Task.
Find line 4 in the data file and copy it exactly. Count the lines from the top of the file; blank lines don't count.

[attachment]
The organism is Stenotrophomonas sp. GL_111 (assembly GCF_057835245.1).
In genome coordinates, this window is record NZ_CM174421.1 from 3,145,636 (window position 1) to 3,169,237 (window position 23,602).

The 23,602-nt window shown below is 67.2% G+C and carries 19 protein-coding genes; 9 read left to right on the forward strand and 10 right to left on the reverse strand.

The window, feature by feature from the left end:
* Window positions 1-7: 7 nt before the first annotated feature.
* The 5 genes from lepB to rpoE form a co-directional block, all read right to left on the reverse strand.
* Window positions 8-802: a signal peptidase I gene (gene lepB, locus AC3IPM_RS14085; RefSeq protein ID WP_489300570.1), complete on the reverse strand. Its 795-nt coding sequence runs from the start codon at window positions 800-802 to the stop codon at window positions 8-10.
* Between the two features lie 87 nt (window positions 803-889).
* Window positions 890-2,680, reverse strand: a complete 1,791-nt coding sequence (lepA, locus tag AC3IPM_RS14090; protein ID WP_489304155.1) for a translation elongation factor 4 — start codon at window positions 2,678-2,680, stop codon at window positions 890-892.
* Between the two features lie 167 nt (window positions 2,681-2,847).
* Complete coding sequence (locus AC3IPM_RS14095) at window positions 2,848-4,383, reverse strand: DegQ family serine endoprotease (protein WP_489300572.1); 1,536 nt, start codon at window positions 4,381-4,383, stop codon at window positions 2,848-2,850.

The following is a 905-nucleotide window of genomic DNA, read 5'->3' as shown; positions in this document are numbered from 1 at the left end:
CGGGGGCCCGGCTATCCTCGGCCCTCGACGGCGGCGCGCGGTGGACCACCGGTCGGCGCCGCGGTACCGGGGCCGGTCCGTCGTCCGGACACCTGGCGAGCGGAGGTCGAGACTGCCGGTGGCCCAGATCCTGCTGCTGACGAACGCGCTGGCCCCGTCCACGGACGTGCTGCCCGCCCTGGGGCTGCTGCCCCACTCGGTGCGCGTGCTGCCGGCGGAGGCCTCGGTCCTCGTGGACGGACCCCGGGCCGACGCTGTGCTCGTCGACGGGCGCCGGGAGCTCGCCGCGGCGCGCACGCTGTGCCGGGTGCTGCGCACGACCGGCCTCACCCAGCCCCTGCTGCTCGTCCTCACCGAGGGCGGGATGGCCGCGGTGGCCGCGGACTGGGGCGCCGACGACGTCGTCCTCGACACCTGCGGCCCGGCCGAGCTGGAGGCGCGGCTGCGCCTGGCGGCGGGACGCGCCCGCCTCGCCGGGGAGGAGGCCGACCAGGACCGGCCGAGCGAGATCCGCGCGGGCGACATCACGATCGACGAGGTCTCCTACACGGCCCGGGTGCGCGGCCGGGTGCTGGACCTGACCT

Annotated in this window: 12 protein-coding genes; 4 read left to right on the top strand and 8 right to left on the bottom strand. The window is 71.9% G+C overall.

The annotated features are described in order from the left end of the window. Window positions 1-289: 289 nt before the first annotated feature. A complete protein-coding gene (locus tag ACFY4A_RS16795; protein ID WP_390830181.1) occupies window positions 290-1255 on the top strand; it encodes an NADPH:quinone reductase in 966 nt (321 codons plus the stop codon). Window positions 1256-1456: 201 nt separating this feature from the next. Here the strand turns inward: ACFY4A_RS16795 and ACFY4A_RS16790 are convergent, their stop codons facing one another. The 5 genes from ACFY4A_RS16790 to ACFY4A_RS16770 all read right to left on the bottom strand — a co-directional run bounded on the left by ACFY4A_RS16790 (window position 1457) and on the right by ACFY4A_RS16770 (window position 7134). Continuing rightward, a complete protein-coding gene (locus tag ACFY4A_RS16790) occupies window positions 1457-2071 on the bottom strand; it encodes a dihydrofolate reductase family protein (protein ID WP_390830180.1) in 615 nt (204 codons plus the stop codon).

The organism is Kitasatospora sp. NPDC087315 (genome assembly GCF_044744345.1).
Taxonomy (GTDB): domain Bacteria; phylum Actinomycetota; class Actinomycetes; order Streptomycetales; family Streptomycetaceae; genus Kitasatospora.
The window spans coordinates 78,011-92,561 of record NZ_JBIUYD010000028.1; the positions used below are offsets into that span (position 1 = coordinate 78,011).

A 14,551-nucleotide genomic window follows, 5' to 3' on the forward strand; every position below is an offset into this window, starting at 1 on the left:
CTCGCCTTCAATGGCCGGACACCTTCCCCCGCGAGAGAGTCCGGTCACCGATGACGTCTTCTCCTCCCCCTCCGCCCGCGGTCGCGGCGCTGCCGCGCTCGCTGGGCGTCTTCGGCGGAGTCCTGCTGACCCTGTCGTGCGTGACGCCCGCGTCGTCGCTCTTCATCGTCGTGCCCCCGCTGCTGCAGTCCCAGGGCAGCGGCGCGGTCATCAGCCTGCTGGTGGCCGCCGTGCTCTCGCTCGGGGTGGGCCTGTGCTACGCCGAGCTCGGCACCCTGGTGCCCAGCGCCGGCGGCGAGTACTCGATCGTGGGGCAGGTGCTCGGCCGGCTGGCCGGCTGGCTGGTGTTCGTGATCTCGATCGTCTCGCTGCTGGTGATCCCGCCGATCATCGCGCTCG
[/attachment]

The window, feature by feature from the left end: